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InfrastructureChallenges, opportunities ahead for repairing the U.A. aging infrastructure

Published 14 February 2017

President Donald Trump underscored repairing the nation’s aging infrastructure as a national priority both throughout the campaign and in his inauguration address. Senate Democrats last week also unveiled their own $1 trillion plan. But how did the country’s infrastructure fall into a state of such disrepair? What are the greatest challenges facing an infrastructure boom? And how can engineering foster innovation and the development of new technology to address this national priority?

President Donald Trump underscored repairing the nation’s aging infrastructure as a national priority both throughout the campaign and in his inauguration address. Senate Democrats last week also unveiled their own $1 trillion plan. But how did the country’s infrastructure fall into a state of such disrepair? What are the greatest challenges facing an infrastructure boom? And how can engineering foster innovation and the development of new technology to address this national priority? Northeastern News asked Jerome Hajjar, CDM Smith Professor and chair of the Department of Civil and Environmental Engineering.

Northeastern: The American Society of Civil Engineers’ 2013 Report Card assigned a grade of “D+” to the country’s overall infrastructure and will issue its next report card in March. In a nutshell, how did we get to this point?
Hajjar
: The country went on a significant construction boom after World War II, including building out the federal highway system as well as the energy sector and mass transit. It’s been 50 to 60 years for many of these systems since a lot of the new construction was completed. That’s certainly part of the issue. Infrastructure components are designed with a design life. Usually it’s about 50 years for these systems; for some it’s longer and for some it’s shorter. Some will last longer, but they will eventually break down.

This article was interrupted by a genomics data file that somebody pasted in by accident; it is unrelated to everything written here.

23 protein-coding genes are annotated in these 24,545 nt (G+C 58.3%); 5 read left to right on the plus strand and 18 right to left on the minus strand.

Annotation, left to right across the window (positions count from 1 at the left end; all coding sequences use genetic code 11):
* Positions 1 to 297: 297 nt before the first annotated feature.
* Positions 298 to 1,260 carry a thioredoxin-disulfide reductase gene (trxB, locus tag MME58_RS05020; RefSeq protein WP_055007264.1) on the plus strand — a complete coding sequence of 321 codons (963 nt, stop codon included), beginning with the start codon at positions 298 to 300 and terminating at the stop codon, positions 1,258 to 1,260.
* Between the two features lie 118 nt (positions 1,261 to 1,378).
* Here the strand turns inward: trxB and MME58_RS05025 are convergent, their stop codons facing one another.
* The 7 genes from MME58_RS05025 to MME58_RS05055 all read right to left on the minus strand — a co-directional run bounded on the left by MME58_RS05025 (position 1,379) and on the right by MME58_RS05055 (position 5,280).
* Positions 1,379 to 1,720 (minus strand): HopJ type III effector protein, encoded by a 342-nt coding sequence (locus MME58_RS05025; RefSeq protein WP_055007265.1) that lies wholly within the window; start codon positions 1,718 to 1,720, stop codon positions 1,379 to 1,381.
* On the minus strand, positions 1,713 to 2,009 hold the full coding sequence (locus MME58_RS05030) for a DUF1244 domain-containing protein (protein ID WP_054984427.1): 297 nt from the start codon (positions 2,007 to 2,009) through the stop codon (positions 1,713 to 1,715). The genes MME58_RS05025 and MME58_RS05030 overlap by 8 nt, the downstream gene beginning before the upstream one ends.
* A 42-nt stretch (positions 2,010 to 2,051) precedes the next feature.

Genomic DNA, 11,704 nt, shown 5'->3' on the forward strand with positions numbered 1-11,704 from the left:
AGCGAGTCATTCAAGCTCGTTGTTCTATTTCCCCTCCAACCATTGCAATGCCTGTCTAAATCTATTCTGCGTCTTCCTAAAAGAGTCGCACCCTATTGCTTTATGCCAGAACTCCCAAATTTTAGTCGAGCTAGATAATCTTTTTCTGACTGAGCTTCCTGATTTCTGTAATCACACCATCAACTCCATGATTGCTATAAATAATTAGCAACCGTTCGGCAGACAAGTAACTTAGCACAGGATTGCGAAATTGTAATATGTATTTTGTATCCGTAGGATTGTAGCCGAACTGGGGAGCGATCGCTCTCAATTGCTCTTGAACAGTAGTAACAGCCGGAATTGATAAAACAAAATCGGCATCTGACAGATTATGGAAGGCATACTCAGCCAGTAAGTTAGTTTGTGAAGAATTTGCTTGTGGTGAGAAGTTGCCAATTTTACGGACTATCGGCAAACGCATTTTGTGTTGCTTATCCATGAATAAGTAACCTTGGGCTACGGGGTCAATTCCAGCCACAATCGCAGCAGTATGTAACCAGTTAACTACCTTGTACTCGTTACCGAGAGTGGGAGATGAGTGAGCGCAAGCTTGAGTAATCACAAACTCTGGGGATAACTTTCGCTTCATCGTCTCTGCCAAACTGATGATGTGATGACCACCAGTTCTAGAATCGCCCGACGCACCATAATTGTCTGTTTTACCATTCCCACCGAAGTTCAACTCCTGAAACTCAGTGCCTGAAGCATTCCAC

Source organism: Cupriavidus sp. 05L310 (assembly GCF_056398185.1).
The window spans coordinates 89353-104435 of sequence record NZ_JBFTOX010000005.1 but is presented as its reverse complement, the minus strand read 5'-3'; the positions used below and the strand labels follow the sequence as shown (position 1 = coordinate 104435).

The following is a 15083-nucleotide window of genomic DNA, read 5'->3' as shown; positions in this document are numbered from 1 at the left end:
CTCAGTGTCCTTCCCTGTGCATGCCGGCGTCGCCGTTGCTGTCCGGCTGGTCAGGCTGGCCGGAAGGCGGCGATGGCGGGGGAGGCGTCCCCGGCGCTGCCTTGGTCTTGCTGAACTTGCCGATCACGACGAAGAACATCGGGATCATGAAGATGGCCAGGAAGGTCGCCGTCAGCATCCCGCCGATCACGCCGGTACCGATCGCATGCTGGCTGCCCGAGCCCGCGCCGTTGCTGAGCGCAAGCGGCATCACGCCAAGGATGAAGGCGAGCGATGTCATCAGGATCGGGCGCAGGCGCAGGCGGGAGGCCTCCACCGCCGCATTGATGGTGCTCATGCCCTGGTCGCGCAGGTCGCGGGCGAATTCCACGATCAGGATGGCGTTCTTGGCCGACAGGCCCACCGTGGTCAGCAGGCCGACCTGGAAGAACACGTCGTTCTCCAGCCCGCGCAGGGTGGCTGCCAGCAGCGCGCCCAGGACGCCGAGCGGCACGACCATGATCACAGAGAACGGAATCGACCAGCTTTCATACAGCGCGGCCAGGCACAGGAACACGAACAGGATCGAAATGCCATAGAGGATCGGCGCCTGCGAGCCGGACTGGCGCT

One clear example of this is what’s happened with the nation’s bridges. They have heavy loads traveling over them every day that over time cause fatigue in the steel and cracking and failure in concrete. If this is not addressed, the bridges become deficient and, at a certain point, become dangerous. The federal government and private sector are continually assessing these issues but oftentimes don’t have adequate funds to do the necessary assessments, let alone proper replacement and repair. That’s how we’ve gotten to this point. Infrastructure requires consistent, significant investment from the public and private sectors.

[Hajjar and his colleagues are developing a sophisticated system that uses autonomous small flying robots coupled with 3-D imaging and state-of-the art planning, modeling, and analysis to inspect structures such as bridges.]